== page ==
Don’t speak things that God does not promise. While it is true that most marry, and that God does fulfill desires—he simply does not promise marriage. There isn’t a magic formula to getting married, and no one is “ready” or marriage. Maturity does not promise marriage. Satisfaction does not promise marriage. Waiting patiently or praying fervently does not promise marriage. All of these things are good, but marriage is not an equation. When you say things like “it will happen when you least expect it” or “it’s coming soon, I can feel it” or “God is waiting for you to be content”, it is hurtful and condescending. Please don’t try to come up with a reason for why we are single because our suffering is uncomfortable for you. Also, it is not a compliment to hear “You’re an incredible person, I don’t understand how you are still single?!?”, its painful and temps us to doubt God’s character and believe he is withholding.
4. Let us be friends with and talk to people of the opposite sex without you making assumptions.
Church events at large have become places where singles must avoid each other because of the repercussions of discussion when others see them talking. Don’t ask. Don’t ask. DON’T. ASK. Please, we beg you! If it is something, we will bring it up naturally. If you want us to meet someone, let us, without you meddling and creating incredibly awkward situations.
5. We don’t mind hanging out with you and your family; actually, we love it.
Please don’t assume we only want to be friends with other singles. Please don’t ditch us when you get married—we still need you in our lives. We miss family! It is not awkward for us to be friends with married people, its normal. Let us get to know your spouses. We need to see what godly men and women are like…and we need hope that there are still good people out there who love Jesus and live for him.
6. We need to see the good, the bad, and the ugly.
Marriage is an idol in the church. It is. It is presented as the height of Christian living, the only way to be truly sanctified, the fulfillment of purpose as biblical men and women…I could go on. Let us see it is hard, let us see it isn’t everything. Let us see it’s not all you are. Please don’t show us your perfectly edited world. Marriage doesn’t fix problems; it puts a magnifying glass on them. I know you know this, but let us see it.
7. Think through your theology.
When the pinnacle of application ends with marriage, it leaves us feeling helpless to walking out the Christian life. Application is not a tool to help people get what they want out of life; it is being taught to walk out biblical truths in every situation. We know we’re the minority and we’re not asking for all the attention, just some direction. When you say the purpose of men and women is as a wife/husband, you simultaneously tell us we have no purpose. The purpose of humanity is to glorify God. End sentence. Yes, God created us to bring him glory in different ways, but we cannot allow the function to become the purpose. I have purpose as a woman outside of marriage. I live my life to bring God glory, and singleness does not withhold any of that glory from him. I want to be a wife and mother, but God has not given that, so I will glorify him with all I am and have in this moment.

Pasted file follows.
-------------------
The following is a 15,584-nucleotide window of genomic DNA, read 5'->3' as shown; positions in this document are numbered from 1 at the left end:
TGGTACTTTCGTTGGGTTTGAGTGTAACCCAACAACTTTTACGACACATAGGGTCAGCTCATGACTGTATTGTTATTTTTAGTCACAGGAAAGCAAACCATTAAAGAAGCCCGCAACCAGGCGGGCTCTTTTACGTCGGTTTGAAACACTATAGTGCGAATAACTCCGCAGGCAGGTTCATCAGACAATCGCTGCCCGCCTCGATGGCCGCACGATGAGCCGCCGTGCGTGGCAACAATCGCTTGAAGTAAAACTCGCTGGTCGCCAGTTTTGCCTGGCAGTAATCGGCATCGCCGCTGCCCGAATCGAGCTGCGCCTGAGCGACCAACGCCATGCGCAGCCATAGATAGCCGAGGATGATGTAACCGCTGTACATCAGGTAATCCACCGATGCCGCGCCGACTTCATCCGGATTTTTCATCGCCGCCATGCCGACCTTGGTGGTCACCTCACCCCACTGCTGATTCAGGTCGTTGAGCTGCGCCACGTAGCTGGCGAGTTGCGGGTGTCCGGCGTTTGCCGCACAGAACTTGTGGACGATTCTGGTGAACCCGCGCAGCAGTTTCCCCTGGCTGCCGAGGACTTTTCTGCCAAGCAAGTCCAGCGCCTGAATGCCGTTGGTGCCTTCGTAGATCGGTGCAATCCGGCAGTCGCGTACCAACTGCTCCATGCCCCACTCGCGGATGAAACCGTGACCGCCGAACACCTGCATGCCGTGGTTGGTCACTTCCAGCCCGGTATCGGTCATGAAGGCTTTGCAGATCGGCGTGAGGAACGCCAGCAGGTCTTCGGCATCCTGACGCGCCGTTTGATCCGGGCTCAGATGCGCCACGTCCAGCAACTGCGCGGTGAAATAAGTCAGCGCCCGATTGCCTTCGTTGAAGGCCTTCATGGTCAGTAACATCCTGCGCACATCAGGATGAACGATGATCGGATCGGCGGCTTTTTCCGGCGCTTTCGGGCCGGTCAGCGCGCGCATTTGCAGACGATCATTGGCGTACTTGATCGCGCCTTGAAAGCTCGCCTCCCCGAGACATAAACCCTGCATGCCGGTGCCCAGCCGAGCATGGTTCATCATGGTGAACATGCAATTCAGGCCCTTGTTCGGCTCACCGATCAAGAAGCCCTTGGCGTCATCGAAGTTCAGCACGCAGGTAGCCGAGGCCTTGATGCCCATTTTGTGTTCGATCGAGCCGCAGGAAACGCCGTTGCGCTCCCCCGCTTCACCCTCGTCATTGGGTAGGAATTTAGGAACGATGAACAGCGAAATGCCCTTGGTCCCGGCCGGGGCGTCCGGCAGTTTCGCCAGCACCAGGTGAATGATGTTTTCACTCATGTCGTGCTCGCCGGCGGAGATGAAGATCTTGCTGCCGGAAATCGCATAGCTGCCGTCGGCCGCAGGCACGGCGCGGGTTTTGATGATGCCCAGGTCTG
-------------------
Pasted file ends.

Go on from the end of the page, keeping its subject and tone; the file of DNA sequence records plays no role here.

8. Please don’t tell us you understand singleness, especially if you never had a significant season of it outside of the home.
Its okay if you don’t understand it; you don’t need to in order to love us well. Contrary to popular opinion, you can have wisdom and know truth about situations that you have not lived. Just because you don’t know how hard it is to do the right thing in a given situation, does not mean you do not know what the right thing is. You don’t have to pretend you know how hard it is to be content in our situation—but the eternal truth is still true, and we need to hear it.
9. We don’t want another singles ministry.
We want permission to belong to the general congregation, to be in small groups, to have a place in the church besides serving. We want to feel like people, not projects.
10. We need you.
We may be fiercely independent—we must be—but we crave healthy community. Is not that we don’t want help, we’ve just gotten used to not having it readily available. We have learned to change our flat tires in high heels and a dress because we had to. It’s okay, you can lend a hand (or husband/wife), we won’t feel inferior, we’ll feel loved. Just know you may have to ask us more than once if you can help because its foreign territory.
We love you!
We know your trying, we know the things you do are from a good place in your heart. I don’t write this because we think you don’t care, but because we know you do, and we want to help you help us.
Please don’t feel shame, see our vulnerability and choose it too in the simple act of listening so you can love well.
Love, Christian singles